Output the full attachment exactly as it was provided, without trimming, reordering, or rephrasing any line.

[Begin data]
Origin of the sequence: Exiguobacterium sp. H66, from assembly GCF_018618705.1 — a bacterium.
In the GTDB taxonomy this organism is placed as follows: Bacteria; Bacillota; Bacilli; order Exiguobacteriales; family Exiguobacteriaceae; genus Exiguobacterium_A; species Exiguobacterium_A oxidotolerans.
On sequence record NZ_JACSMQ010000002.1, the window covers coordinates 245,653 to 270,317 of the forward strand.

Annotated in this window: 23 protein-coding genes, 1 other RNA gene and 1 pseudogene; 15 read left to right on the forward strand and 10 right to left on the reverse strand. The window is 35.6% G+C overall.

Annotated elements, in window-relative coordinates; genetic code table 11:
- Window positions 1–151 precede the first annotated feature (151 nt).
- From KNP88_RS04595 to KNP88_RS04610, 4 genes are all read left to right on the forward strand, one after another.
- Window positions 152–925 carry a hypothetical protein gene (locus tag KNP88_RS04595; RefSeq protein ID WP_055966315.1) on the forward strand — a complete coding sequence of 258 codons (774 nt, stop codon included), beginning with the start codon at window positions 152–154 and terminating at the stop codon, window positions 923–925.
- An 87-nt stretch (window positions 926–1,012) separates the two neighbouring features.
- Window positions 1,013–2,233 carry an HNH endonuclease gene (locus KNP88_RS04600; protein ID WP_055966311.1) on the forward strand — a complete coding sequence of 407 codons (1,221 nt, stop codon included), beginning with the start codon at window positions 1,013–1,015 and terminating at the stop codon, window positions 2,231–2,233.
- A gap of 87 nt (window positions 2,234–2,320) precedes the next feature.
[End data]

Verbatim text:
Origin of the sequence: Exiguobacterium sp. H66, from assembly GCF_018618705.1 — a bacterium.
In the GTDB taxonomy this organism is placed as follows: Bacteria; Bacillota; Bacilli; order Exiguobacteriales; family Exiguobacteriaceae; genus Exiguobacterium_A; species Exiguobacterium_A oxidotolerans.
On sequence record NZ_JACSMQ010000002.1, the window covers coordinates 245,653 to 270,317 of the forward strand.

Annotated in this window: 23 protein-coding genes, 1 other RNA gene and 1 pseudogene; 15 read left to right on the forward strand and 10 right to left on the reverse strand. The window is 35.6% G+C overall.

Annotated elements, in window-relative coordinates; genetic code table 11:
- Window positions 1–151 precede the first annotated feature (151 nt).
- From KNP88_RS04595 to KNP88_RS04610, 4 genes are all read left to right on the forward strand, one after another.
- Window positions 152–925 carry a hypothetical protein gene (locus tag KNP88_RS04595; RefSeq protein ID WP_055966315.1) on the forward strand — a complete coding sequence of 258 codons (774 nt, stop codon included), beginning with the start codon at window positions 152–154 and terminating at the stop codon, window positions 923–925.
- An 87-nt stretch (window positions 926–1,012) separates the two neighbouring features.
- Window positions 1,013–2,233 carry an HNH endonuclease gene (locus KNP88_RS04600; protein ID WP_055966311.1) on the forward strand — a complete coding sequence of 407 codons (1,221 nt, stop codon included), beginning with the start codon at window positions 1,013–1,015 and terminating at the stop codon, window positions 2,231–2,233.
- A gap of 87 nt (window positions 2,234–2,320) precedes the next feature.